The Magic Mushroom Dispensary

magic mushroom dispensary

When members gather in this impromptu church, they sit on wooden chairs around a small stage where red-capped mushroom figurines offer some cohesion. A room adjacent to the sermon area doubles as a dispensary, with black tubs of mushrooms and cannabis filling one.Source

Dana Larsen, 52, has been selling mushrooms in this Vancouver storefront since 2020, and opened two more locations last year based on demand. His shop’s psychedelic decor — paintings of Incan gods spewing fire and lightning, shelves filled with hemp lip balms and stoner-centric comic books — and its prices — $10 for a gram, $200 for an ounce — give it the feel of an early 1990s marijuana dispensary that defied police raids to operate openly.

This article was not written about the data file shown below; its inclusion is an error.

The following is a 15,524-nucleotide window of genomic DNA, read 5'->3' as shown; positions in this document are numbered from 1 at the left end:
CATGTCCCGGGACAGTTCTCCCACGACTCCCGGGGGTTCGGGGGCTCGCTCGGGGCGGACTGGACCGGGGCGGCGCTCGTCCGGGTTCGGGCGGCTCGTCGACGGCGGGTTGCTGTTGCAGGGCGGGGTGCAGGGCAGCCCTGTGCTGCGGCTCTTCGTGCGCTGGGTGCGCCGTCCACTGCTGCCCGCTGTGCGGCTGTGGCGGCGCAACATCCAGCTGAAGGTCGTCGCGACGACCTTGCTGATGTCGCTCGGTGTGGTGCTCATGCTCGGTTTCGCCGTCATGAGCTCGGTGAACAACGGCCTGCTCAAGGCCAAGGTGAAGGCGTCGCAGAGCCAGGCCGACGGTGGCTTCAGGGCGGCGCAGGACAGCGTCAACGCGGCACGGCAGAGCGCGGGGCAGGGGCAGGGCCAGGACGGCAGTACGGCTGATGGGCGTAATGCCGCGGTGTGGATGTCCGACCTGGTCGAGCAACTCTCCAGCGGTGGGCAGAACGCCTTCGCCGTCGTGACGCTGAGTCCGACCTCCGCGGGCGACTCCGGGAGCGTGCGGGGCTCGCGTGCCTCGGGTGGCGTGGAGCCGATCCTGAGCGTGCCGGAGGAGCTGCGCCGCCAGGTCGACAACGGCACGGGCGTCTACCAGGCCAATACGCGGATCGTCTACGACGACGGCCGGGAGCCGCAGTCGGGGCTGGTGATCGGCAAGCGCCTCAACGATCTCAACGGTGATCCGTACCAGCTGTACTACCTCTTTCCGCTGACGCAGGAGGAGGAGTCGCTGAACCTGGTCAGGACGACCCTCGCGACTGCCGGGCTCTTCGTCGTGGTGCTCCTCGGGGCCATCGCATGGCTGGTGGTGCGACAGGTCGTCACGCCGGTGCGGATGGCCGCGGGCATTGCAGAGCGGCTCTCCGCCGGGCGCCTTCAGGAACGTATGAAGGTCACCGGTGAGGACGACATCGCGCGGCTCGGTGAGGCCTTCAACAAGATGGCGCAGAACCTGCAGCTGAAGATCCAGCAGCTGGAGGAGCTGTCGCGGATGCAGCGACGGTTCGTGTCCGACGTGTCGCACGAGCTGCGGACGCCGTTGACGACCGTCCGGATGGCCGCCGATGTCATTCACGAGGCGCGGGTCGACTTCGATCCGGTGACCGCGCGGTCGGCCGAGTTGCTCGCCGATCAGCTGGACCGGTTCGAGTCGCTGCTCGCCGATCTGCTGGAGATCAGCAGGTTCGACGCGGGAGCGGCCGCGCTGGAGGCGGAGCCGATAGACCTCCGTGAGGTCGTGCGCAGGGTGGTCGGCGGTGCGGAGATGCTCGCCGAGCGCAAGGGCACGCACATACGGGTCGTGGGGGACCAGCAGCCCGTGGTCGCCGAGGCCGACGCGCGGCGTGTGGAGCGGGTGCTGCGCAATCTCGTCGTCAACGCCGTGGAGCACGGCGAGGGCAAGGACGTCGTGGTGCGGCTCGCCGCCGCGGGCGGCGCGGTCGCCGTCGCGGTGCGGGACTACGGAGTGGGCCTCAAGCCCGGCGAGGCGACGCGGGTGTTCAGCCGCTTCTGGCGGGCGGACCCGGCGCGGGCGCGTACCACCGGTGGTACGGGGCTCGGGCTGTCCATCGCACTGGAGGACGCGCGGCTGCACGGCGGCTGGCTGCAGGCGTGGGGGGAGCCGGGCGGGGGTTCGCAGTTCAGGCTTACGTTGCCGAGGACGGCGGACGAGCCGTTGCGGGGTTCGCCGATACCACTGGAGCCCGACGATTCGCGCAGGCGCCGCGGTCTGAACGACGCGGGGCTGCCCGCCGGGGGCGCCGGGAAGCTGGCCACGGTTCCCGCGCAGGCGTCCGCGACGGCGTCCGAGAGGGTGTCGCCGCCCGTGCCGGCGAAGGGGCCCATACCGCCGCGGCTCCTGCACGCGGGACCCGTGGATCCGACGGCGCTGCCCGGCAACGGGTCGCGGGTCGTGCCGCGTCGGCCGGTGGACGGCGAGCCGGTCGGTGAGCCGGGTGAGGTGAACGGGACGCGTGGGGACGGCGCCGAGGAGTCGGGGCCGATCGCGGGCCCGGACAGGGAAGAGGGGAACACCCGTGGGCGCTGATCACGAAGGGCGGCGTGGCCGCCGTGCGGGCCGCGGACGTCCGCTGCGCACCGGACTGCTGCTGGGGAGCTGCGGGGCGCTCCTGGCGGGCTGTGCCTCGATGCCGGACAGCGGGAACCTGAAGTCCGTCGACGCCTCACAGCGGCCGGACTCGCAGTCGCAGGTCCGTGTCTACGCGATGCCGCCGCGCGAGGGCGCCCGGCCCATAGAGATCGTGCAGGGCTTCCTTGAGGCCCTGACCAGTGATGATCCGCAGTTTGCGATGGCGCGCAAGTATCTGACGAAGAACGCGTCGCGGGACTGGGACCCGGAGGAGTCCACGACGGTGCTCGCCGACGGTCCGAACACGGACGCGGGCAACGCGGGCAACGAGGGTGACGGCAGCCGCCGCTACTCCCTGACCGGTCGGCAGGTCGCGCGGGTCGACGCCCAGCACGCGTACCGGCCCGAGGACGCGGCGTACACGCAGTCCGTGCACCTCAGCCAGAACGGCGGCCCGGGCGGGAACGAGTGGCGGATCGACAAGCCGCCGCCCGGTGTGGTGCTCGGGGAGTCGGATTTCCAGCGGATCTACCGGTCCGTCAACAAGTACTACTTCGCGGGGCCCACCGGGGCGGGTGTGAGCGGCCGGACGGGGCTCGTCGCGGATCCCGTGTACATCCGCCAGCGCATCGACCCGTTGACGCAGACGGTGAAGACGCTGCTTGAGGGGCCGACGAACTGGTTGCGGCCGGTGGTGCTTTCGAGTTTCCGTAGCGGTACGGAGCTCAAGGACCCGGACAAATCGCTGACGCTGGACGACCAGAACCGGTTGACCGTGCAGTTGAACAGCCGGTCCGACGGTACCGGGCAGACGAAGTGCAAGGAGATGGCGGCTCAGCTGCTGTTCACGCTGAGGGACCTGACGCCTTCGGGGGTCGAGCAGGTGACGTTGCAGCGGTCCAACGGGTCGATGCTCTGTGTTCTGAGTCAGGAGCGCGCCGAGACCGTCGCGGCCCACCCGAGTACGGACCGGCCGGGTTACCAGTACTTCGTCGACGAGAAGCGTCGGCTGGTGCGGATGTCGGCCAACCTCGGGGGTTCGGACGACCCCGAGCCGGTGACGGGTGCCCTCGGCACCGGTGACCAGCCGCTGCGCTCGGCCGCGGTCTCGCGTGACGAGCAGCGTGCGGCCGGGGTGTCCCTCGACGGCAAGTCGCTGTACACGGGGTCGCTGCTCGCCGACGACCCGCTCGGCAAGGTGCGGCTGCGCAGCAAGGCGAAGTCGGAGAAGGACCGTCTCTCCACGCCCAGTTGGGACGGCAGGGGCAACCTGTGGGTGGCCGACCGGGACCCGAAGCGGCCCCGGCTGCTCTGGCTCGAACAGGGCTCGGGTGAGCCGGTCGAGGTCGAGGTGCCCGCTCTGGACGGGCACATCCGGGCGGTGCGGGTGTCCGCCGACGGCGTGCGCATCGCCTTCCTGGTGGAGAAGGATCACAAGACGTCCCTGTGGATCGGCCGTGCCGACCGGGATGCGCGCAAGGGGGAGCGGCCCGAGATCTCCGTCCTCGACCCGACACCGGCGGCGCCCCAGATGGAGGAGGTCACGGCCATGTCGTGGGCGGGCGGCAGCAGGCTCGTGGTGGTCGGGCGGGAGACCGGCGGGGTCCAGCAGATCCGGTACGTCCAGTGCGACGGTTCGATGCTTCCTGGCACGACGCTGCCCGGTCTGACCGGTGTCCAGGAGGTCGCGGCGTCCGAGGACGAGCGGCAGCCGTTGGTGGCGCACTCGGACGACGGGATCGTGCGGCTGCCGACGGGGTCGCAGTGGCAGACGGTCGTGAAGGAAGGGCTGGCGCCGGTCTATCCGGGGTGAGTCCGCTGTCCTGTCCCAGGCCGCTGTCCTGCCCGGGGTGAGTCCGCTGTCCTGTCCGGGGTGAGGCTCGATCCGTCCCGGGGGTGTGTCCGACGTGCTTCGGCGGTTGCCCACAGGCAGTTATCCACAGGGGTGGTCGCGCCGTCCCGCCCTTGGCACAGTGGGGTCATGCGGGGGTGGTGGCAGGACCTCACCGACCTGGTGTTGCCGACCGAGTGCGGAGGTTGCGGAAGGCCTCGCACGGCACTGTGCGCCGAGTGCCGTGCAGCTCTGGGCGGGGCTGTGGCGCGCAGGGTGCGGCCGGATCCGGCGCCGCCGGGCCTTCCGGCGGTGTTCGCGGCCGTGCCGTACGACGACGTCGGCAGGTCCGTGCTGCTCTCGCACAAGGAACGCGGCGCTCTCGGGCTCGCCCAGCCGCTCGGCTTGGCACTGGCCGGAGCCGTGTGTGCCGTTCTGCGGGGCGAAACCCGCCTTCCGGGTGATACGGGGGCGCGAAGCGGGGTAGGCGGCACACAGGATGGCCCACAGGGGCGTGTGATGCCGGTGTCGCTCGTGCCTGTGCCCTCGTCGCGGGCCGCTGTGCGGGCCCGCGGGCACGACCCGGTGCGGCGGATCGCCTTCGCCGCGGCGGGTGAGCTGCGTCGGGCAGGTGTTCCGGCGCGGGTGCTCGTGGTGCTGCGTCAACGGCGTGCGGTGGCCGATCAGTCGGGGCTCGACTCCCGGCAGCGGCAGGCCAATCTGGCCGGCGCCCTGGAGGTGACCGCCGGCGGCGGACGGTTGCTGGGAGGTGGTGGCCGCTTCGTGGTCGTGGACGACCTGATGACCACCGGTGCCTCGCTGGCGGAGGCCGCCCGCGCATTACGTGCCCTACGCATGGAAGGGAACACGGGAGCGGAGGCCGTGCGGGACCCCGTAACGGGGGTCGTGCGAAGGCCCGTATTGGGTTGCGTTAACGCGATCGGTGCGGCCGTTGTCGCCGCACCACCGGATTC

Finding Your Strain: Choosing the Right Magic Mushrooms at a Dispensary

The loosened laws have enabled a gray market to emerge, even in places where psilocybin remains illegal. Several US states have legalized the mushrooms for medical use, and a ballot initiative in Oregon this fall could make them available to licensed users under therapeutic conditions.

Larsen’s customers come from across the country and around the world, many seeking spiritual guidance. Others are simply curious about a substance that’s regarded by many as one of the safest and most effective mind-altering drugs. Unlike heroin, cocaine and meth, it’s not physically addictive, and its psychoactive effects tend to fade within hours.

But Larsen is wary of the legal implications of his experiment, and he’s aware that the law enforcement reaction could be harsh. Earlier this month, police raided three of his stores, seizing dozens of bags of mushrooms and other illegal drugs.